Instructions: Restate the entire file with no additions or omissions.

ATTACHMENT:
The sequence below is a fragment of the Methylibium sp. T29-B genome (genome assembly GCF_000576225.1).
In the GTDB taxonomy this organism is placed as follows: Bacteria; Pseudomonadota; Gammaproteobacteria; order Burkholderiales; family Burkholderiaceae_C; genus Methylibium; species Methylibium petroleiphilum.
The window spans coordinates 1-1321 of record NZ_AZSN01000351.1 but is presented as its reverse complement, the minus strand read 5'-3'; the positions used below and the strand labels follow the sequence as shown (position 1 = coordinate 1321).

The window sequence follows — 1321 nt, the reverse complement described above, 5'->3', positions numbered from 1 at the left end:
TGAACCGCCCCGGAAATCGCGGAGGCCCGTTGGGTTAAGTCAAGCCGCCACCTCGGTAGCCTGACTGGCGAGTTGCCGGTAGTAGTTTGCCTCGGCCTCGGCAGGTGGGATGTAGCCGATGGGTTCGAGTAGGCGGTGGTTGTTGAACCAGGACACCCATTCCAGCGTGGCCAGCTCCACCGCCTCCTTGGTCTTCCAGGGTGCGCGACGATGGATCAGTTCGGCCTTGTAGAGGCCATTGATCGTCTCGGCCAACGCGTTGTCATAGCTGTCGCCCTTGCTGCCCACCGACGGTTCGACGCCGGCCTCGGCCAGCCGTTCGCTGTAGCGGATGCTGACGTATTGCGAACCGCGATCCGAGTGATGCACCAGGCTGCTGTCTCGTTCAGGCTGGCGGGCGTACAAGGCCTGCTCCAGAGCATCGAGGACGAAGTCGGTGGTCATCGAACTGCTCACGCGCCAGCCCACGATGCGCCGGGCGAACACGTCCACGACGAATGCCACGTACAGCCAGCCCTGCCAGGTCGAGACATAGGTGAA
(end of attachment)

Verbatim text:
The sequence below is a fragment of the Methylibium sp. T29-B genome (genome assembly GCF_000576225.1).
In the GTDB taxonomy this organism is placed as follows: Bacteria; Pseudomonadota; Gammaproteobacteria; order Burkholderiales; family Burkholderiaceae_C; genus Methylibium; species Methylibium petroleiphilum.
The window spans coordinates 1-1321 of record NZ_AZSN01000351.1 but is presented as its reverse complement, the minus strand read 5'-3'; the positions used below and the strand labels follow the sequence as shown (position 1 = coordinate 1321).

The window sequence follows — 1321 nt, the reverse complement described above, 5'->3', positions numbered from 1 at the left end:
TGAACCGCCCCGGAAATCGCGGAGGCCCGTTGGGTTAAGTCAAGCCGCCACCTCGGTAGCCTGACTGGCGAGTTGCCGGTAGTAGTTTGCCTCGGCCTCGGCAGGTGGGATGTAGCCGATGGGTTCGAGTAGGCGGTGGTTGTTGAACCAGGACACCCATTCCAGCGTGGCCAGCTCCACCGCCTCCTTGGTCTTCCAGGGTGCGCGACGATGGATCAGTTCGGCCTTGTAGAGGCCATTGATCGTCTCGGCCAACGCGTTGTCATAGCTGTCGCCCTTGCTGCCCACCGACGGTTCGACGCCGGCCTCGGCCAGCCGTTCGCTGTAGCGGATGCTGACGTATTGCGAACCGCGATCCGAGTGATGCACCAGGCTGCTGTCTCGTTCAGGCTGGCGGGCGTACAAGGCCTGCTCCAGAGCATCGAGGACGAAGTCGGTGGTCATCGAACTGCTCACGCGCCAGCCCACGATGCGCCGGGCGAACACGTCCACGACGAATGCCACGTACAGCCAGCCCTGCCAGGTCGAGACATAGGTGAA